Shanghai Chef’s Sake Specialty

Diana Helfand
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Wednesday - June 22, 2005
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Li May Tang is an inspiration to her family and to the restaurant industry. Since the untimely death of her husband, she has tirelessly led her establishments — Royal Yakiniku, Hong Kong Harbor View in Aloha Tower Marketplace and the wonderful new Shanghai Bistro in Discovery Bay (one of my new favorite restaurants) — and has inspired loyal employees, a good number of whom have been with her for many years.

Originally from Taiwan, Li May is the mother to three children — 21-year-old Theresa Yea Ting, 18-year-old Michele Yea Shin and 16-year-old son Richard Yuen Jian.

Li May handled every design element at Shanghai Bistro. The restaurant is elegant, with beautiful teak furniture, museumquality Chinese ceramic artifacts, and handmade pottery dishes from Taipei made-toorder for them.

Executive Chef Chih-Chieh Chang, also born in Taiwan, is equally an artist, using canvas to do his Chinese calligraphy, vegetables for his ornate carvings that adorn many of the restaurant’s displays and exotic ingredients to make his exceptional cuisine at Shanghai Bistro. Trained in many types of Chinese food, including Taiwanese, Shanghai, Mandarin, Szechwan and Cantonese, he is acclaimed for his dim sum menu that incorporates many Chinese herbs. His personal favorite is Shaulong Ton Baou, the Shanghai-style of dim sum made-to-order in the traditional fashion.

When Li May entertains at the restaurant or recommends dishes to special guests, the item on the top of her list is always Chef Chang’s Sake Crab.

She shares his recipe with us here.

Made from rice, sake is an alcoholic beverage distinctive to Japan. It has a long history. It was approximately in the third century B.C. when a method of rice planting was introduced to Japan. It is believed that sake making in Japan started around the same time.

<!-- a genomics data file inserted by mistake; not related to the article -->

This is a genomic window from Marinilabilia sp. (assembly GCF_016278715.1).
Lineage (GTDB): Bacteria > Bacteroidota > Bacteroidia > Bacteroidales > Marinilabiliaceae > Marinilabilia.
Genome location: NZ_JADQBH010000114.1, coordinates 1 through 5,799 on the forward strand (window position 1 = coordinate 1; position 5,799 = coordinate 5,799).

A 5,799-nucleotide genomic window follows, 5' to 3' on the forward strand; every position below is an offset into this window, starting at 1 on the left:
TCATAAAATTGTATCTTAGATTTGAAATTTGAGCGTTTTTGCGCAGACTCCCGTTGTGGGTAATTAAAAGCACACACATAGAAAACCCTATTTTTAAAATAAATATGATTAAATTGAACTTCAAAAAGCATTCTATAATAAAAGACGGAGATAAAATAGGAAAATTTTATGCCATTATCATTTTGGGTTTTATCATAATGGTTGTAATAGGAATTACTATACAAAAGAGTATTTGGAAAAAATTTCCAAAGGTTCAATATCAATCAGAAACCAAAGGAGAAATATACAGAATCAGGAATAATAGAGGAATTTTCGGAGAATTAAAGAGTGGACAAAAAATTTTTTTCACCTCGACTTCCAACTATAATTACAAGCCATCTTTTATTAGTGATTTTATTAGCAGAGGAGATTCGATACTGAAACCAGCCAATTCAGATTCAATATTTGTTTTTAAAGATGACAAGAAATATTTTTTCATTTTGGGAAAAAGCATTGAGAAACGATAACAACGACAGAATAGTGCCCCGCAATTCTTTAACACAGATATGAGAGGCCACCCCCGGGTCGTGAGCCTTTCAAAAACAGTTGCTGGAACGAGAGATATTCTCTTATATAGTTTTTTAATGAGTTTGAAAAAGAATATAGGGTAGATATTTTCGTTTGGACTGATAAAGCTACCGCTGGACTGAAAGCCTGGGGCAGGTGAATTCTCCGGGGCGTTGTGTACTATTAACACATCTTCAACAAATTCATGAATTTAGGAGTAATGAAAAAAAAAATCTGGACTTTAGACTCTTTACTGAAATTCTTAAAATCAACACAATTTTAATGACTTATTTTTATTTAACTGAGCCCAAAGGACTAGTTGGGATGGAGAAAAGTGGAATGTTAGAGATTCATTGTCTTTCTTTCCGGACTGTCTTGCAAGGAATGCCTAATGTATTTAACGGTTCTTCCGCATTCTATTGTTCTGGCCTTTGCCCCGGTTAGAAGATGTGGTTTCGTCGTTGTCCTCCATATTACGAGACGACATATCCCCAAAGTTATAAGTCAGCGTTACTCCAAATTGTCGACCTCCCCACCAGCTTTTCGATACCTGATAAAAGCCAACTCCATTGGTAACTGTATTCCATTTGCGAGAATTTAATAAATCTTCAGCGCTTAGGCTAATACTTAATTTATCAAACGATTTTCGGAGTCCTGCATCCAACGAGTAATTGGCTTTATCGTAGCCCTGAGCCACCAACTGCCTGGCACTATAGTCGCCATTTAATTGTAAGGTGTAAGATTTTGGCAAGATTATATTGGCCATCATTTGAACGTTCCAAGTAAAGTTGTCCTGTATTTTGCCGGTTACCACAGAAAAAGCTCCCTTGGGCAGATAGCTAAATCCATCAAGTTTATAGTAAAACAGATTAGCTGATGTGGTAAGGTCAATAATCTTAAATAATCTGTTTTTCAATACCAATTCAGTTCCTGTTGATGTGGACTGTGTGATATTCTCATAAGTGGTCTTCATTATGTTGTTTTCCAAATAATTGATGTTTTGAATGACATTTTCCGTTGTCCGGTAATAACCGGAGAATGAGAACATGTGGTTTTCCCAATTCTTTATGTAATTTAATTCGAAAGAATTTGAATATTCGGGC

Sake is a naturally fermented alcoholic beverage classified in the same general category with wine and beer. These beverages are made through a fermentation process. Because of the differences in ingredients, however, the corresponding fermentation processes required for producing each product vary in degree of complexity.


Traditional sake is made from the simple ingredients of rice and water. Containing no artificial artificial additives, enhancers or sulfites, it adds a unique flavor to stir-fries, fish, crab, marinades and sauces, to name a few.

SAKE CRAB
Compliments of executive Chef Chih-Chieh Chang Shanghai Bistro
• 1.5-2 pounds crab, preferably live Dungeness (can use Kona blue if desired) or can substitute 1 pound of shrimp and lessen sake
• 2 ounces ginger, cut thinly and diagonally
• 4 ounces green onion, cut into 3-inch pieces
• 2 cups Japanese Sake (or to taste)
• 1 teaspoon sesame oil
• 1 cup sliced fresh mushrooms (optional)
• 1 bunch noodles, saimin or pasta

Wash crab. Steam crab for 15 minutes with sake, ginger and onion, and then cut into pieces. Remove from heat. Put sesame oil on crab for flavor (optional). Put into deep bowl with all the sauce and serve. Sauce can be put in small bowls like soup to drink. Or serve over noodles, saimin or pasta.

Alternate preparation: Steam in a bowl with crab and all ingredients. Then serve at the table in the same bowl.

Makes two servings.

(Diana Helfand, author of “Hawaii Light and Healthy” and “The Best of Heart-y Cooking,” has taught nutrition in the Kapiolani Community College culinary arts program.)

(Diana Helfand, author of “Hawaii Light and Healthy” and “The Best of Heart-y Cooking,” has taught nutrition in the Kapiolani Community College culinary arts program.)

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